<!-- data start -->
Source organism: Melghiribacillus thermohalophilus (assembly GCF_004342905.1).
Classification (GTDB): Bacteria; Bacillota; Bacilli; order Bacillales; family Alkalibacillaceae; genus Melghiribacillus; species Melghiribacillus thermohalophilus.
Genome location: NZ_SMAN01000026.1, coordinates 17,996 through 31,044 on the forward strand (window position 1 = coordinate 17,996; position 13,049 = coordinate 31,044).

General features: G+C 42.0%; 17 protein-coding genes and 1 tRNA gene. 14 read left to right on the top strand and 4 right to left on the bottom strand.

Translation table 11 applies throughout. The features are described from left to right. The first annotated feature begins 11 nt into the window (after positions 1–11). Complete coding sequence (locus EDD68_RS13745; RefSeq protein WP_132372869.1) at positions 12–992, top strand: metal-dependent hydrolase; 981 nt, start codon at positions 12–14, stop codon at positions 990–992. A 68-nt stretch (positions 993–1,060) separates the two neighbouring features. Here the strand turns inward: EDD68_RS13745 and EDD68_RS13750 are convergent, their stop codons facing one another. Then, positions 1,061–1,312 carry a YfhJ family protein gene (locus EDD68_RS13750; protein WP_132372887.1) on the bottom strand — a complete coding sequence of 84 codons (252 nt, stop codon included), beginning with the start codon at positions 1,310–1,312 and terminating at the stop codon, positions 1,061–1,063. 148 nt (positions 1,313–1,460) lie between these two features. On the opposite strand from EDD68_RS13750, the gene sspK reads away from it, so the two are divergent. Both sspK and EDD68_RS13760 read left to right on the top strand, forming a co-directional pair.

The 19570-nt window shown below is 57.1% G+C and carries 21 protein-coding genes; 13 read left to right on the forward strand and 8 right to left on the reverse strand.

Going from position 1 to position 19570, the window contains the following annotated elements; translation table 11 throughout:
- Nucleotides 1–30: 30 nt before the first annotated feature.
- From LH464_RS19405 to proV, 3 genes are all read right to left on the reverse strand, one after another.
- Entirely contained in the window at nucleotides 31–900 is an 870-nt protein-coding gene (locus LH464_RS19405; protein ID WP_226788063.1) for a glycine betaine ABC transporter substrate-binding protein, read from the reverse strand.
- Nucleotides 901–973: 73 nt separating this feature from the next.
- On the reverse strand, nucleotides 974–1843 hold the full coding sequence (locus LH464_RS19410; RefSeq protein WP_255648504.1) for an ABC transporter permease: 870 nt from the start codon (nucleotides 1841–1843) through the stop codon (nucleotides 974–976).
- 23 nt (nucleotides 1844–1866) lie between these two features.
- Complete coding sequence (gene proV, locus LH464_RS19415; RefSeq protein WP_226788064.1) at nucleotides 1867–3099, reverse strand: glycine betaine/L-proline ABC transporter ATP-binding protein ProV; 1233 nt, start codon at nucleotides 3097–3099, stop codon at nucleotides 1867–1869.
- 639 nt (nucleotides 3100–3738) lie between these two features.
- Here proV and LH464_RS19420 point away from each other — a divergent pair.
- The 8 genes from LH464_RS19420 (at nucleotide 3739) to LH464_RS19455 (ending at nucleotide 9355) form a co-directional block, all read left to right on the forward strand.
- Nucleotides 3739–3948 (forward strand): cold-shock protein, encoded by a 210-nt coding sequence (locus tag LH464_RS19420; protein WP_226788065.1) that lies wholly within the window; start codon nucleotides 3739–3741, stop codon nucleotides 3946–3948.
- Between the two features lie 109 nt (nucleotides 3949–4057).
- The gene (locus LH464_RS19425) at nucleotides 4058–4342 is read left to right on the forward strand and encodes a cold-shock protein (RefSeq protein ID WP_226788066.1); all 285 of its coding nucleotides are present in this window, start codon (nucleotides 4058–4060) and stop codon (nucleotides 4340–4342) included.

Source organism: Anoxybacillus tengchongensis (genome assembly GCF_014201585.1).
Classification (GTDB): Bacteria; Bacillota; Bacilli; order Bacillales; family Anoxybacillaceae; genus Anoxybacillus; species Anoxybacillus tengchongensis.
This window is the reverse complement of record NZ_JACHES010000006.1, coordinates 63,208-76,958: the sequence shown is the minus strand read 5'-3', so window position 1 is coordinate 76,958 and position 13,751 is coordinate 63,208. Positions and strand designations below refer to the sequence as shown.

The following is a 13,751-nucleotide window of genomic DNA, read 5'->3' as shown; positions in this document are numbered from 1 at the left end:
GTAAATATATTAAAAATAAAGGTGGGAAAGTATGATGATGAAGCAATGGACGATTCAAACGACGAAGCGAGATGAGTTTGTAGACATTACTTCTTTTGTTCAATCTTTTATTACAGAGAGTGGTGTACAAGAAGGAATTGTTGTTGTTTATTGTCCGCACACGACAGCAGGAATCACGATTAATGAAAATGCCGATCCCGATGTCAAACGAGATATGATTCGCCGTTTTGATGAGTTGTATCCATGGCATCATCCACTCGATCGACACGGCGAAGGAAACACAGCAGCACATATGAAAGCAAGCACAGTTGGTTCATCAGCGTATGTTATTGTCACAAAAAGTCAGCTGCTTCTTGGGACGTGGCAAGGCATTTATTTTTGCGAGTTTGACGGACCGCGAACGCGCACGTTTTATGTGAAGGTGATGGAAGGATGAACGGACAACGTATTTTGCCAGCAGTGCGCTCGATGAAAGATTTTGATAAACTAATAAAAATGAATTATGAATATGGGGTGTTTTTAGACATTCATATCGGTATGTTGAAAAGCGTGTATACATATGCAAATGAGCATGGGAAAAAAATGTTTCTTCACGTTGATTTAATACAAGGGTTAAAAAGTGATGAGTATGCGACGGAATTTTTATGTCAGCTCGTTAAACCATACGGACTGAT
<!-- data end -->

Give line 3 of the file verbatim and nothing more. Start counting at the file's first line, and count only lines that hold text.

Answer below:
Genome location: NZ_SMAN01000026.1, coordinates 17,996 through 31,044 on the forward strand (window position 1 = coordinate 17,996; position 13,049 = coordinate 31,044).